H7N9 viruses quickly spread between mammalian hosts and carry the risk of human-to-human transmission, as shown by the 2013 outbreak. Acute respiratory distress syndrome (ARDS), lung failure, and acute pneumonia are major lung diseases in H7N9 patients. Transplantation of mesenchymal stem cells (MSCs) is a promising choice for treating virus-induced pneumonia, and was used to treat H7N9-induced ARDS in 2013. The transplant of MSCs into patients with H7N9-induced ARDS was conducted at a single center through an open-label clinical trial. Based on the principles of voluntariness and informed consent, 44 patients with H7N9-induced ARDS were included as a control group, while 17 patients with H7N9-induced ARDS acted as an experimental group with allogeneic menstrual-blood-derived MSCs. It was notable that MSC transplantation significantly lowered the mortality of the experimental group, compared with the control group (17.6% died in the experimental group while 54.5% died in the control group). Furthermore, MSC transplantation did not result in harmful effects in the bodies of four of the patients who were part of the five-year follow-up period. Collectively, these results suggest that MSCs significantly improve the survival rate of H7N9-induced ARDS and provide a theoretical basis for the treatment of H7N9-induced ARDS in both preclinical research and clinical studies. Because H7N9 and the coronavirus disease 2019 (COVID-19) share similar complications (e.g., ARDS and lung failure) and corresponding multi-organ dysfunction, MSC-based therapy could be a possible alternative for treating COVID-19.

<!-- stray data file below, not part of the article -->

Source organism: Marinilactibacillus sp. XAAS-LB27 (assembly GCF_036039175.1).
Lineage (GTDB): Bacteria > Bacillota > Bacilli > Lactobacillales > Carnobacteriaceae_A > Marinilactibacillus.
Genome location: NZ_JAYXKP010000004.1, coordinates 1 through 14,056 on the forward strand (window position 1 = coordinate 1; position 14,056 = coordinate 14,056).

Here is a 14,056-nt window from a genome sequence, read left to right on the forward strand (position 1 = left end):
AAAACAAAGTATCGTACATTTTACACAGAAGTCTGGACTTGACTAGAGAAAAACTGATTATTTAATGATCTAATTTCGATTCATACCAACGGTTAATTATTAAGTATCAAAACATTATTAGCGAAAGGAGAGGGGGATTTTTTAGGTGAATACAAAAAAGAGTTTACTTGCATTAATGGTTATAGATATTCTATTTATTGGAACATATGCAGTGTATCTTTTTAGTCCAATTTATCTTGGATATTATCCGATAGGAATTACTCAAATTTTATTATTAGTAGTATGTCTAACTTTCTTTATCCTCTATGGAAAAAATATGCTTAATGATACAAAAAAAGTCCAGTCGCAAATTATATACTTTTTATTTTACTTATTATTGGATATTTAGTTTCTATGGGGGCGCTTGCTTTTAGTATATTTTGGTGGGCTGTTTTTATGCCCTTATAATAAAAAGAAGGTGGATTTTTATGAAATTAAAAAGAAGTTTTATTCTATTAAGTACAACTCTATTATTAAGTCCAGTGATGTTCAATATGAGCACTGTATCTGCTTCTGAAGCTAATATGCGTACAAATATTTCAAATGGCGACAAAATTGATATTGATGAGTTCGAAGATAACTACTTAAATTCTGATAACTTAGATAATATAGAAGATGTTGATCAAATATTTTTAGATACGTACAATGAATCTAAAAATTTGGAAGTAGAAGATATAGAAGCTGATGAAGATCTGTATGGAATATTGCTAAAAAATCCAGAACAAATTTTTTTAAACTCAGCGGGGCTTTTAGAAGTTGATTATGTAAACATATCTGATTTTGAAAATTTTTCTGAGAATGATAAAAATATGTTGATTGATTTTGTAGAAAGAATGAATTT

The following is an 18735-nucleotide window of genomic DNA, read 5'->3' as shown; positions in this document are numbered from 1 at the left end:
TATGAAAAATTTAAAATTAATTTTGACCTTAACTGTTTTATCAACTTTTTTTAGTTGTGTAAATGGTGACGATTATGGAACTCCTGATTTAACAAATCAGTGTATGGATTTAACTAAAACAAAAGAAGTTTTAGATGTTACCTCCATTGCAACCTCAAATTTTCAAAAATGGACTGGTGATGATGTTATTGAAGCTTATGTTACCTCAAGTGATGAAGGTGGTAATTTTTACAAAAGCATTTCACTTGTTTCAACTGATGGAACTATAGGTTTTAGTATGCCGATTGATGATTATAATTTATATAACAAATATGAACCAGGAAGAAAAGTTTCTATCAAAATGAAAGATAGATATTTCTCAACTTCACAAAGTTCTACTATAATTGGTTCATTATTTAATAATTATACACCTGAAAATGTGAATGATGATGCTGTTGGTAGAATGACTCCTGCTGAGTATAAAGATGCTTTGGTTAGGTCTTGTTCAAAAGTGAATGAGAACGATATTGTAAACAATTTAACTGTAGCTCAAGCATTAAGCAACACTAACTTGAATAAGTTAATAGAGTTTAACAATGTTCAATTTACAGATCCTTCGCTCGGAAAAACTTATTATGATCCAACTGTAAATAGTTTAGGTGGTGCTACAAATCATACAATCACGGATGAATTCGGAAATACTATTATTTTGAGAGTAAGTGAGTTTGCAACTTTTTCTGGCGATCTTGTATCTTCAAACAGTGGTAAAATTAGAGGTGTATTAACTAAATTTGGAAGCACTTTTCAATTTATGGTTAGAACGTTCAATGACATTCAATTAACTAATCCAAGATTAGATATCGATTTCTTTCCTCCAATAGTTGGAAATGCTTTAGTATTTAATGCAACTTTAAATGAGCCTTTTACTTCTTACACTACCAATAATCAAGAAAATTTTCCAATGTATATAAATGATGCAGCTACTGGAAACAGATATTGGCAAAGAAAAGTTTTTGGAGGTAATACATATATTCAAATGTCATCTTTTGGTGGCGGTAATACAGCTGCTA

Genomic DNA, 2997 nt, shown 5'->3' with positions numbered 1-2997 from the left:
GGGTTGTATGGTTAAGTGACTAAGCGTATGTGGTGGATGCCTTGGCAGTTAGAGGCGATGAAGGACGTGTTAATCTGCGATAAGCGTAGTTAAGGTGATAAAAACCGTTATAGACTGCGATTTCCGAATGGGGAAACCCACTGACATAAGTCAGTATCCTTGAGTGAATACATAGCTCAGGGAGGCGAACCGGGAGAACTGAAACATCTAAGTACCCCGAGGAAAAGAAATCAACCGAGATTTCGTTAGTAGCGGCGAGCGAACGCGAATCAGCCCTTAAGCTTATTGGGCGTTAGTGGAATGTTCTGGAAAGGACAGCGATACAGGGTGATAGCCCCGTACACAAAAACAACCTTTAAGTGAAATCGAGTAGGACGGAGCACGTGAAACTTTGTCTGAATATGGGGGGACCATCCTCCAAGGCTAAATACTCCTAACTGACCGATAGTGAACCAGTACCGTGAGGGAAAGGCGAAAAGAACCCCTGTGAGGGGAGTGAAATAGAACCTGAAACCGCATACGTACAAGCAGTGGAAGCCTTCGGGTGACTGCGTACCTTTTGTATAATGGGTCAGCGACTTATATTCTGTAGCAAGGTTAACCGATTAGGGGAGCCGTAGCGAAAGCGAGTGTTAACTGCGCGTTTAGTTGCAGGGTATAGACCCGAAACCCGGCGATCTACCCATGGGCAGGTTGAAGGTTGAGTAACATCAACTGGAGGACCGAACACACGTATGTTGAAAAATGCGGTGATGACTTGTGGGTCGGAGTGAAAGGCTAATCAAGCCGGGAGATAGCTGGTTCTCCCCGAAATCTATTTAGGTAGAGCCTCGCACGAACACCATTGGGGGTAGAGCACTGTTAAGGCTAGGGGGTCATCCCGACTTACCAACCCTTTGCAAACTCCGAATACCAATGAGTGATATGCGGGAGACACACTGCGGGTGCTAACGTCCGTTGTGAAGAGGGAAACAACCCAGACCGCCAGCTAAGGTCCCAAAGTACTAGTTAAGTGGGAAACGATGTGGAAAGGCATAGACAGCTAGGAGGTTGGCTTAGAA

Keywords: Acute respiratory distress syndrome; COVID-19; Epidemic Influenza A; H7N9; Mesenchymal stem cell; Stem cell therapeutics.
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